I started this blog 2.5 years ago today, mostly because I felt that the same types of issues came up over and over and over in our support cases. I figured that if I started writing about them, a lot of people would be able to resolve them on their own, or even better avoid them in the first place.
A lot of water passed under the bridge since then, but looking back at some of those earlier posts they are still very applicable today, and they still seem to continue to get a lot of hits. Here is a list of the 21 most popular ones...
In 2.5 more years I'll post the answer to the meaning of life, the universe and everything:)
and..., while I'm on the topic... what would you like to see more of in the future?
PingBack from http://ramsonit.wordpress.com/2008/05/21/21-great-blog-posts-related-on-net-memory-management/
You really had a lot of very impressive posts on topics of debugging. Compared with a lot of books related to debugging, your example-based approach is easier to follow and understand.
Thanks for all the hard work.
ASP.NET A New Tutorial Series on Master Pages [Via: Scott Mitchell ] Using parent page properties in...
Isn't the answer to the meaning of life, the universe and everything "42"? I think someone might have beaten you to it :)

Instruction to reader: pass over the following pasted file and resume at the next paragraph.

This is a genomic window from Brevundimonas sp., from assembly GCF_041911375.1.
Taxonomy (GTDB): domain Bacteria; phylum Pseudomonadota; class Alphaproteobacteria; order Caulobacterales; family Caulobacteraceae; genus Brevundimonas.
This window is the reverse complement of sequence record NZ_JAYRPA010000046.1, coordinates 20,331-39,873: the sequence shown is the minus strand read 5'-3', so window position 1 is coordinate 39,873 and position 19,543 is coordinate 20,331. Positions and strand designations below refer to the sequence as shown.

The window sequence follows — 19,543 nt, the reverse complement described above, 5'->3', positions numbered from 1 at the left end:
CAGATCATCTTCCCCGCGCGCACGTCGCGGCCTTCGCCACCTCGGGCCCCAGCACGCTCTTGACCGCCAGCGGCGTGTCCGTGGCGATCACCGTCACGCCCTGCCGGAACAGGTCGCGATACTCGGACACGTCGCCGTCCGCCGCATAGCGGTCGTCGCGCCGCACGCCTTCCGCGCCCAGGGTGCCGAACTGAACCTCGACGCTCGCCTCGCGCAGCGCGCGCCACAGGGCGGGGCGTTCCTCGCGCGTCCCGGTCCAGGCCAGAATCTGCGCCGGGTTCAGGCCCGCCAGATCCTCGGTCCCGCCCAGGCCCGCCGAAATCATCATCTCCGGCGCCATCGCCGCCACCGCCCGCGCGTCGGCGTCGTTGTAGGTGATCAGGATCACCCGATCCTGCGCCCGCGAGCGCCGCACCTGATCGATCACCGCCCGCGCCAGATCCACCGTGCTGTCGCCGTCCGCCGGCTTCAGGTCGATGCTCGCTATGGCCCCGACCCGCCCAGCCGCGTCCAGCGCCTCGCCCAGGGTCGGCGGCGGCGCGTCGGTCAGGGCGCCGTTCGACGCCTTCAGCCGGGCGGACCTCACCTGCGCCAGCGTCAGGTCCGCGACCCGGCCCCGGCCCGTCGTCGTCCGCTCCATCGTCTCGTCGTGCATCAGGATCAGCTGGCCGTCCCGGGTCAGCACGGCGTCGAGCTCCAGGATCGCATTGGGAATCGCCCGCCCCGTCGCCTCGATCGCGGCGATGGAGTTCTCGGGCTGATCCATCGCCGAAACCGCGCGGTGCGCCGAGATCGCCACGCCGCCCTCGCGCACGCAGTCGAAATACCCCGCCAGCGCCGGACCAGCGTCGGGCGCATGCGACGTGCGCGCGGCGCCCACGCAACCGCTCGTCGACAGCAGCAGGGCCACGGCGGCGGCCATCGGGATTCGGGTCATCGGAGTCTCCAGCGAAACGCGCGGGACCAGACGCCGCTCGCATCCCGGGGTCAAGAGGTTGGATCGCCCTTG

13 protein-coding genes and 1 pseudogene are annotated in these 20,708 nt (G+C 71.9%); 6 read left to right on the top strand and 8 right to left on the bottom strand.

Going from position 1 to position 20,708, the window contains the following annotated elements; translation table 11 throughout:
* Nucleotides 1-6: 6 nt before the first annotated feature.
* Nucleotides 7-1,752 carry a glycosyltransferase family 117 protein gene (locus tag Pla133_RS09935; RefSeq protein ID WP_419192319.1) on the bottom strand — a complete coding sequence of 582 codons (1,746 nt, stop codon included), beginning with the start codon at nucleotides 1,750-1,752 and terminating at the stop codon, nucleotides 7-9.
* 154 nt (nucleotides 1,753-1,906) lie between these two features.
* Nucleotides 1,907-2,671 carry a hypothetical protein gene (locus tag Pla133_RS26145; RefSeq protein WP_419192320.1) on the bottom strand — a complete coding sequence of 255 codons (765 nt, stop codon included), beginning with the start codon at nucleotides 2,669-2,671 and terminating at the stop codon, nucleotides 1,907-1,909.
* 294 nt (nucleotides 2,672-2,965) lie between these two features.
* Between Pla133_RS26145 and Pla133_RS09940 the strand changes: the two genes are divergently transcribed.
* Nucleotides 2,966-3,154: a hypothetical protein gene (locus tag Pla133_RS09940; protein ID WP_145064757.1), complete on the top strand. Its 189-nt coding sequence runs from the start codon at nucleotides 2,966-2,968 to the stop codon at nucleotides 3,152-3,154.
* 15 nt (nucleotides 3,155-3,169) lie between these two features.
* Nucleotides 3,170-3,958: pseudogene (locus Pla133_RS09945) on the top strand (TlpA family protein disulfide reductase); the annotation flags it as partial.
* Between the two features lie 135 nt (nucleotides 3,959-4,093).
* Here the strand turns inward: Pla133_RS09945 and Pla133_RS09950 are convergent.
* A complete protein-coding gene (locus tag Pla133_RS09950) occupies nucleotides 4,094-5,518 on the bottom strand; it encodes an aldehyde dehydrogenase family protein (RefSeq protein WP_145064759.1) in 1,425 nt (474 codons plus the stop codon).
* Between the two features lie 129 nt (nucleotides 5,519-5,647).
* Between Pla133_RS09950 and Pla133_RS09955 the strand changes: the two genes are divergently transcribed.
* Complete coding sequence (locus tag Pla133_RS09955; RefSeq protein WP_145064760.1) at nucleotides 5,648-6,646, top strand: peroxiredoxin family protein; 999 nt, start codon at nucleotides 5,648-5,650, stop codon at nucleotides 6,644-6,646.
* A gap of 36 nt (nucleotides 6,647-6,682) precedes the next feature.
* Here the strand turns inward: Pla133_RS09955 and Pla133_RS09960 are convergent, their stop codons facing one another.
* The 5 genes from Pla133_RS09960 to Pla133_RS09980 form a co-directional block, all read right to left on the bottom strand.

exactly:) 21 posts after 2.5 years and 42 posts after 5 years:)
Makes sense. I'll put that on my calendar right now :)
I would like to see more tutorials targeted for beginners. Sort of "introduction to debugging" type posts.
As a part-time programmer, I want to thank you for your continual updates. They have saved me much time and aggravation.
I've just finished writing up an e-mail for some new people in my team about starting Debugging and the
i want to see a post on how debugging can unravel the meaning of life :)
I was looking at you http://blogs.msdn.com/tess/archive/2008/02/27/net-debugging-demos-lab-4-high-cpu-hang-review.aspx article about high cpu and garbage collection. I was hoping that this was the problem with my application but after analyzing the dump it did not point to gargbage collection.
Is there anything else I can look at in the dump to determine why my application has cpu spike every 45 minutes.
When the .NET Framework was first released, many developers believed the introduction of the garbage
This is a great site for debugging